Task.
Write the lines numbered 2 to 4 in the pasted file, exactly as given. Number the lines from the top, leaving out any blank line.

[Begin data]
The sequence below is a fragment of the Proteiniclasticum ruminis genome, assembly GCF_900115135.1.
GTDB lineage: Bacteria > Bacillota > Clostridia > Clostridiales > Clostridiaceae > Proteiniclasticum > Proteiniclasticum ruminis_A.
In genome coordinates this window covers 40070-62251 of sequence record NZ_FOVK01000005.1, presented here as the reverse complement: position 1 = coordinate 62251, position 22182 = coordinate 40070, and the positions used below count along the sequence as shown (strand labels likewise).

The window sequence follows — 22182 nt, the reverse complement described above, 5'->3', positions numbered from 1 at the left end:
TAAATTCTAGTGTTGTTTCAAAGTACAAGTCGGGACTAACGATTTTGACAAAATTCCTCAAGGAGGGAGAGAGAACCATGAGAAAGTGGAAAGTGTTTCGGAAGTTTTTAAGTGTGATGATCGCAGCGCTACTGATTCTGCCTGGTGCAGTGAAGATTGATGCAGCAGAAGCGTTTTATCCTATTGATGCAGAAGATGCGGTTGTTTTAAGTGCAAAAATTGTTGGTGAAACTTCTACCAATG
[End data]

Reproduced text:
GTDB lineage: Bacteria > Bacillota > Clostridia > Clostridiales > Clostridiaceae > Proteiniclasticum > Proteiniclasticum ruminis_A.
In genome coordinates this window covers 40070-62251 of sequence record NZ_FOVK01000005.1, presented here as the reverse complement: position 1 = coordinate 62251, position 22182 = coordinate 40070, and the positions used below count along the sequence as shown (strand labels likewise).

The window sequence follows — 22182 nt, the reverse complement described above, 5'->3', positions numbered from 1 at the left end: